“The beginning of wisdom is calling things by their proper name” — Chinese proverb
Who taught you about gears? I was blessed with some great mentors in the early years of my career, but I never met some of my most important teachers. The answers to my many questions were “in the books” in the company library, I was told. Many a lunch hour was passed devouring the collected works of Dudley, Buckingham, and Jones. As I became familiar with the terminology, my co-workers and supervisors began to explain our company’s particular “take” on gear design. Some of the positions we took now seem a bit out of date, but I still use those same reference books today.
What is your favorite gear reference book? During the summer of 2013 I had the opportunity to inventory the library of one of my favorite all-time gear people, the late Don McVittie. He had many of the same reference books I own and many that I had never seen before. His family had donated the books to The Gear Works so the next generation of gear engineers would have access to them; a generous gesture from a guy who was always willing to explain things to an interested student.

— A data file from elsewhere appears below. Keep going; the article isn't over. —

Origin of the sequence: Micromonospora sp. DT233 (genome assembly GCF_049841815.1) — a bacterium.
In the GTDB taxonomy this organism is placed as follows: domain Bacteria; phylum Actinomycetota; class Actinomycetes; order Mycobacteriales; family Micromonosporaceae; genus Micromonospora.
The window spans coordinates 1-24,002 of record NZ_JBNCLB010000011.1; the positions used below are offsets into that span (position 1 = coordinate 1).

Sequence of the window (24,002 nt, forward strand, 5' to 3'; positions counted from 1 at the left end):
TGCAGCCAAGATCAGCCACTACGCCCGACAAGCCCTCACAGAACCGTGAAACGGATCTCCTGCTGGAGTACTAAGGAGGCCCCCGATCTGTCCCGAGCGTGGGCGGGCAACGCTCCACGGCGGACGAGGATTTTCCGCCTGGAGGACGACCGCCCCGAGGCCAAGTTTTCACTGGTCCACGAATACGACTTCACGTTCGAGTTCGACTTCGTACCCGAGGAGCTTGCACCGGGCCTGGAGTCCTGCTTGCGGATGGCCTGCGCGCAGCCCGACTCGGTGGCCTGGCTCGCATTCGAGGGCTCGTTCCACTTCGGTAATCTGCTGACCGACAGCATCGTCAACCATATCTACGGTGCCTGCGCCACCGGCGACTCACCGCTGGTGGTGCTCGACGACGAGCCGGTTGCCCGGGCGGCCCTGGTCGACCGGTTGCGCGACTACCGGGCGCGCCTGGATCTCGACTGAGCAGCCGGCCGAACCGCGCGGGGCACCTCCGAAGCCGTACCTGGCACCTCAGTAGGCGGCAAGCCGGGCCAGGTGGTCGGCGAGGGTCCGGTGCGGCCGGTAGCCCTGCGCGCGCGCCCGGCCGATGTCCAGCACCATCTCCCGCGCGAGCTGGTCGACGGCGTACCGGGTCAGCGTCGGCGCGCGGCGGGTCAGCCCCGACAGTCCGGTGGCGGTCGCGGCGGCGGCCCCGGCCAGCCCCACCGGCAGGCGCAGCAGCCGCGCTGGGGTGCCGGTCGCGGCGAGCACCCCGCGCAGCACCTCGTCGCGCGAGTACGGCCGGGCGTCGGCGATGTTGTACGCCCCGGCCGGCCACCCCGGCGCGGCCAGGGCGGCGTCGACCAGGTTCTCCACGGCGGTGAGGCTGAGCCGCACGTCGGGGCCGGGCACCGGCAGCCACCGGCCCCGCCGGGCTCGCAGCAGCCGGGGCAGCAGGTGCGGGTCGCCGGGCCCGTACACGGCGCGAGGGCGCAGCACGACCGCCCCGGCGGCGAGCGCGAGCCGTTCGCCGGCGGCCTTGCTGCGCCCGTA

If you are an experienced gear person, I hope you will share your knowledge with others. If you are just starting out in the trade, I hope you can find a good mentor. If mentors aren’t available, I have a suggested bibliography in my book An Introduction to Gear Design. The book is a free download from my company web site www.beytagear.com. The Internet has made locating even long-out-of-print gear textbooks easier, so good luck in your scavenger hunt.
Only registered users can comment.